Hackers attacked the Russian video service Rutube on Monday morning, May 9. Around 7 am, this information appeared on the company’s Telegram channel. “The operational response team is working to restore access to the service,” the announcement said.
“The largest cyber attack in history”
Throughout the day, the company’s channel reported that the site was undergoing repair work, and in the evening the company announced that it was the “largest cyber attack ever” that was “costly, prepared and pre-planned.”
The purpose of the attack was to prevent Russians from seeing the Moscow Victory Parade and D-Day fireworks, say representatives of RuTube.
The service is non-refundable.
However, the site was still unavailable on Tuesday morning. According to a RuTube employee who spoke with The Village anonymously, the site’s code had been completely removed as a result of hackers, and the video site is now “unrecoverable.”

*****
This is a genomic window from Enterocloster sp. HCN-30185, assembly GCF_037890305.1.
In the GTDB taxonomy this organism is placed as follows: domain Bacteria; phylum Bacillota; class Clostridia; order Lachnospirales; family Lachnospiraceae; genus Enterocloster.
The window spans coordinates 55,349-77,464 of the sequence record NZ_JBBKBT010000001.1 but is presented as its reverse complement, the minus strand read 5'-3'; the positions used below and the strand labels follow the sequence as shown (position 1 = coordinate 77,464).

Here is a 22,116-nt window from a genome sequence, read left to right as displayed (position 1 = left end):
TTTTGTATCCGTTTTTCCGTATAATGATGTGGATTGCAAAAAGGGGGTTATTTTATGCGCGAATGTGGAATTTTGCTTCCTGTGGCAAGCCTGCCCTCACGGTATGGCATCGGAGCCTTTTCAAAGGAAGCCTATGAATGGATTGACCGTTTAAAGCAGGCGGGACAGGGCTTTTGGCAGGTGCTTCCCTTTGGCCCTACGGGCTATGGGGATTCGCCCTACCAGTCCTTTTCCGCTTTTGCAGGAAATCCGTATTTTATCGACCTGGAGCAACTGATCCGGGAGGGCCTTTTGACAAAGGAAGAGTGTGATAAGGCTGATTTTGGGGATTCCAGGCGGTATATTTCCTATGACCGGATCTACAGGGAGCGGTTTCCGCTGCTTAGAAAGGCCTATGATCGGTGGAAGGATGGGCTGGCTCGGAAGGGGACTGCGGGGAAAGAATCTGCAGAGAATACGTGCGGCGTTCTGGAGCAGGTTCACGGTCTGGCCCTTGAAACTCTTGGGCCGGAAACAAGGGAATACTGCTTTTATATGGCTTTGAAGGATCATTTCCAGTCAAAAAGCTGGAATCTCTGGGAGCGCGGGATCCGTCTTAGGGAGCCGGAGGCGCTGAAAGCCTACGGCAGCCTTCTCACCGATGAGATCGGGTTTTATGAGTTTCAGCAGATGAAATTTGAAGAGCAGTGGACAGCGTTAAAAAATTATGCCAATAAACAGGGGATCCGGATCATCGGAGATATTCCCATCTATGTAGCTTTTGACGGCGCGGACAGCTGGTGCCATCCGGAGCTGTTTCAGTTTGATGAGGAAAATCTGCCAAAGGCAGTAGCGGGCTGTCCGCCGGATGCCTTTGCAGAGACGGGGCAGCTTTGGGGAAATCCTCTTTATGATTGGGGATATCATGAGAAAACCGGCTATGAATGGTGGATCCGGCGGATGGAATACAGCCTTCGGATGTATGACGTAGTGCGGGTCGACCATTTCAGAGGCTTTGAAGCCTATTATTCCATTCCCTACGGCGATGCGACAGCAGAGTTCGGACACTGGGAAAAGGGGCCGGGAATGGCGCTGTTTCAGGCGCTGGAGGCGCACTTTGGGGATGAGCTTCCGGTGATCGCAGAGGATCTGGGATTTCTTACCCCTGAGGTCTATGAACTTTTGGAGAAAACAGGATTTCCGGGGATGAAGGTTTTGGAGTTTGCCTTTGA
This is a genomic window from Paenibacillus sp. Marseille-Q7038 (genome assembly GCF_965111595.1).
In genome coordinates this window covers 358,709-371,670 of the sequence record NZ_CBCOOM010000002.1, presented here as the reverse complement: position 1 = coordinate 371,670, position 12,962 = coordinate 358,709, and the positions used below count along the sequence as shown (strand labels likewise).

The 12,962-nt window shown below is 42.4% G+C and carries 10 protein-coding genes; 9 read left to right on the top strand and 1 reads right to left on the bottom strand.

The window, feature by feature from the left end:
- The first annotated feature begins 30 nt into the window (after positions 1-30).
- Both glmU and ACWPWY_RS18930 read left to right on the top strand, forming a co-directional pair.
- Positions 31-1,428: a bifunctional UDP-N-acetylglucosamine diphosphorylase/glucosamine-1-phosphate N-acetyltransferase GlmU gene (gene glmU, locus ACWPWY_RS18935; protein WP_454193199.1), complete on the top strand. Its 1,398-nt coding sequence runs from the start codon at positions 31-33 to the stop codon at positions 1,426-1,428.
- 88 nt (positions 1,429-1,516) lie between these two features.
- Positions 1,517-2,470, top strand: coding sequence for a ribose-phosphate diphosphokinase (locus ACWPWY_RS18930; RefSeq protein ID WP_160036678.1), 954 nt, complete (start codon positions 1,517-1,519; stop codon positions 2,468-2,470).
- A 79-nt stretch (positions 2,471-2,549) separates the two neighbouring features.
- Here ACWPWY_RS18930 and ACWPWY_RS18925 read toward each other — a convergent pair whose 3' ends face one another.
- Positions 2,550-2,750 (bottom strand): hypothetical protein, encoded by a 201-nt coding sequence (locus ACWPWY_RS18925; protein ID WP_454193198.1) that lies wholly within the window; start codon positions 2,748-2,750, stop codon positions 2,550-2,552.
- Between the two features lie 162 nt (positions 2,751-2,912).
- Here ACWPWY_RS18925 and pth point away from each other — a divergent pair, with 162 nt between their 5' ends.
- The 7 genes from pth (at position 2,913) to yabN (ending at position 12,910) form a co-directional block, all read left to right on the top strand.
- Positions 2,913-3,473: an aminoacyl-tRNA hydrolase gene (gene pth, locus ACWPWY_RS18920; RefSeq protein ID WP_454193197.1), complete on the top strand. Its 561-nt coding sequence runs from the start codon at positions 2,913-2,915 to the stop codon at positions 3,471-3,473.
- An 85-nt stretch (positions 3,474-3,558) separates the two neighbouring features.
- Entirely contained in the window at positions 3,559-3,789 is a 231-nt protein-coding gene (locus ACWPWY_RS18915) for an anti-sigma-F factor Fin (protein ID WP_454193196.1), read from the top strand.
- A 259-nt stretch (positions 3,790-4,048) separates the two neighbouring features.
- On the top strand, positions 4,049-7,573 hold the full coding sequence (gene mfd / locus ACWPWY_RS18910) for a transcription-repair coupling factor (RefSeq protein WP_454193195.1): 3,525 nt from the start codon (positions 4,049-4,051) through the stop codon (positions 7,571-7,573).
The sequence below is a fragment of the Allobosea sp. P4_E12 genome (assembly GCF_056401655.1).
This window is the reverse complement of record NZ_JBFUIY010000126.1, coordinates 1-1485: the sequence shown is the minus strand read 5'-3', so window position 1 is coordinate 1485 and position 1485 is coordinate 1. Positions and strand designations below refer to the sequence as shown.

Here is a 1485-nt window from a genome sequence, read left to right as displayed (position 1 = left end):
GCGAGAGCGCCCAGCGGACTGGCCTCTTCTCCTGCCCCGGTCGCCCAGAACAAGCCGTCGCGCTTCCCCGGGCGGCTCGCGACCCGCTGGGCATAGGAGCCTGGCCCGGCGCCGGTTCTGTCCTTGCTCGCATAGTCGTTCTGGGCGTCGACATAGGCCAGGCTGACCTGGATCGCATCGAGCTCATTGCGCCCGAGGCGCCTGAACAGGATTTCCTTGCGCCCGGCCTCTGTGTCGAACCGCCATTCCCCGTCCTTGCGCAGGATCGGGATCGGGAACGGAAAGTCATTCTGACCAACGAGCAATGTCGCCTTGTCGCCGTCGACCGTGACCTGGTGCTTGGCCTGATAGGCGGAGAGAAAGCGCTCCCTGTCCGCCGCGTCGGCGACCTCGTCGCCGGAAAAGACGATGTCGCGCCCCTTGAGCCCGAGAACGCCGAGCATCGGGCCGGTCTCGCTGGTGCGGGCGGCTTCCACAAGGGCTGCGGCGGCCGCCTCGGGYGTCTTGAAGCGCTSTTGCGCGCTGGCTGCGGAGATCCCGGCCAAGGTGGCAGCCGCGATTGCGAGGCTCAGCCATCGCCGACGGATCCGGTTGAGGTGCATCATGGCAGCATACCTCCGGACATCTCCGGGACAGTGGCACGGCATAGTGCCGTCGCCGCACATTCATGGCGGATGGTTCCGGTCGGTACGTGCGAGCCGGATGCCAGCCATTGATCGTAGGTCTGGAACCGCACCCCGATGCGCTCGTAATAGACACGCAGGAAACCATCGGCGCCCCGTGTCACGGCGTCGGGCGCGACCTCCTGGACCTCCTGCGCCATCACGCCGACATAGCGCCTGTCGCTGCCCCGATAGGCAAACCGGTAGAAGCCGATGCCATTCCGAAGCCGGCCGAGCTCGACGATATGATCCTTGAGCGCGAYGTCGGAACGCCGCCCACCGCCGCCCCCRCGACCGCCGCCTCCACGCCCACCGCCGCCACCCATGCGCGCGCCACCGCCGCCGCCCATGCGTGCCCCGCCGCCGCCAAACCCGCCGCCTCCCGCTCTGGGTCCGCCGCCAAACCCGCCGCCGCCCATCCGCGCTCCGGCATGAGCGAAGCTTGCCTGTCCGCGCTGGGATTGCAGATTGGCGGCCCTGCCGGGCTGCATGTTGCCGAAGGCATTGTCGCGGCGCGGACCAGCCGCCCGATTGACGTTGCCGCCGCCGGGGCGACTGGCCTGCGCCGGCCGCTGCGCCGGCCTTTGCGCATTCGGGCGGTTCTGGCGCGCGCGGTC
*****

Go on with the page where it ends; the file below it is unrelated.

As stated, usually in this case, backups are provided, But in the particular case, the problem seems to be that the gateway doesn’t know if the hacker still has access to the system. But he added that the attack did not affect the content of the video. According to the source, such a cyber attack was possible thanks to the leakage of access tokens to the site.
It was meant to be an alternative to YouTube
This site is positioning itself as an alternative to Youtube, where many pro-state Russian TV channels have moved after starting a so-called “Special Operation in Ukraine” and YouTube has also blocked similar content. At the beginning of April, the Ministry of Education and Science sent letters to universities recommending the transfer of content from the YouTube video service to the Russian platforms Rutube and VK.Video.
See also: The Great Military Parade in Moscow. Russia celebrates Victory Day
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